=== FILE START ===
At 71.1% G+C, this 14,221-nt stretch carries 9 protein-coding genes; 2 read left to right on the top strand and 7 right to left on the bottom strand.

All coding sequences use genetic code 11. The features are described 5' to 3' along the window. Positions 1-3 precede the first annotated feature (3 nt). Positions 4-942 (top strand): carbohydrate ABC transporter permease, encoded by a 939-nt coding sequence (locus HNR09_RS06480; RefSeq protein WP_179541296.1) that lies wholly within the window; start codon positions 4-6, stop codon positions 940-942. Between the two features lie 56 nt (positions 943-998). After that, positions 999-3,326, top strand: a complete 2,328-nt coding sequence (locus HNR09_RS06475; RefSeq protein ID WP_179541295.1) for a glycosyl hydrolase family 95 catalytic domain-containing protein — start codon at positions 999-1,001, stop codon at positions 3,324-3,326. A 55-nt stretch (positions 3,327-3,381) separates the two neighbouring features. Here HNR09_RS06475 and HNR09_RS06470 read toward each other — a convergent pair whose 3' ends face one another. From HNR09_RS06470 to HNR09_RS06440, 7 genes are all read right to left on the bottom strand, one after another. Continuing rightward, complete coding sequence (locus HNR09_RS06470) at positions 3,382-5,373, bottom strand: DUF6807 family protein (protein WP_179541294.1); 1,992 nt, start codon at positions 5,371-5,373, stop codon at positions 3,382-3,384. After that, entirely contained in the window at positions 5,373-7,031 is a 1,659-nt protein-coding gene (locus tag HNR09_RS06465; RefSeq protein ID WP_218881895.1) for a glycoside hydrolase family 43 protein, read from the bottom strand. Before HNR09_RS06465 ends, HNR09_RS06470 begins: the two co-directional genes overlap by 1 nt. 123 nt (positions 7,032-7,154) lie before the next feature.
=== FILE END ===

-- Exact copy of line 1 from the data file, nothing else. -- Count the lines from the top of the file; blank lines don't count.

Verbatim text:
At 71.1% G+C, this 14,221-nt stretch carries 9 protein-coding genes; 2 read left to right on the top strand and 7 right to left on the bottom strand.